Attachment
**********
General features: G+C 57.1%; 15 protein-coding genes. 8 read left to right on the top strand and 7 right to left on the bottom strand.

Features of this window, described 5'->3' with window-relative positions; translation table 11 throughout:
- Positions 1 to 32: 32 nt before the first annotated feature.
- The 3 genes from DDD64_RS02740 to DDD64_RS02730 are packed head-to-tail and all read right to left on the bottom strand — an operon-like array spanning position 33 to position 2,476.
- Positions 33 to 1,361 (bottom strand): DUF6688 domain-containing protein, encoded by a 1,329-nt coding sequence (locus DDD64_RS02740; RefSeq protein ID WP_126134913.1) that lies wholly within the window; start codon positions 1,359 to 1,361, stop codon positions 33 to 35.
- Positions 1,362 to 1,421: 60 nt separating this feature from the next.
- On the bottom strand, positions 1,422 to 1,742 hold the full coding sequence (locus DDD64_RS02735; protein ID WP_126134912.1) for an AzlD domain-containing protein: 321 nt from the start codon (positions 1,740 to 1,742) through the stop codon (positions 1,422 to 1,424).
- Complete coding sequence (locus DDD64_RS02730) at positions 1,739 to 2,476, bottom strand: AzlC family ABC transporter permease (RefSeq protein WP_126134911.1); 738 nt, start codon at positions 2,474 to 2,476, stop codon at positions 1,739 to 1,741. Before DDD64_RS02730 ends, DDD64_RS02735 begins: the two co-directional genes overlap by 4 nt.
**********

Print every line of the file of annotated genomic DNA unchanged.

General features: G+C 57.1%; 15 protein-coding genes. 8 read left to right on the top strand and 7 right to left on the bottom strand.

Features of this window, described 5'->3' with window-relative positions; translation table 11 throughout:
- Positions 1 to 32: 32 nt before the first annotated feature.
- The 3 genes from DDD64_RS02740 to DDD64_RS02730 are packed head-to-tail and all read right to left on the bottom strand — an operon-like array spanning position 33 to position 2,476.
- Positions 33 to 1,361 (bottom strand): DUF6688 domain-containing protein, encoded by a 1,329-nt coding sequence (locus DDD64_RS02740; RefSeq protein ID WP_126134913.1) that lies wholly within the window; start codon positions 1,359 to 1,361, stop codon positions 33 to 35.
- Positions 1,362 to 1,421: 60 nt separating this feature from the next.
- On the bottom strand, positions 1,422 to 1,742 hold the full coding sequence (locus DDD64_RS02735; protein ID WP_126134912.1) for an AzlD domain-containing protein: 321 nt from the start codon (positions 1,740 to 1,742) through the stop codon (positions 1,422 to 1,424).
- Complete coding sequence (locus DDD64_RS02730) at positions 1,739 to 2,476, bottom strand: AzlC family ABC transporter permease (RefSeq protein WP_126134911.1); 738 nt, start codon at positions 2,474 to 2,476, stop codon at positions 1,739 to 1,741. Before DDD64_RS02730 ends, DDD64_RS02735 begins: the two co-directional genes overlap by 4 nt.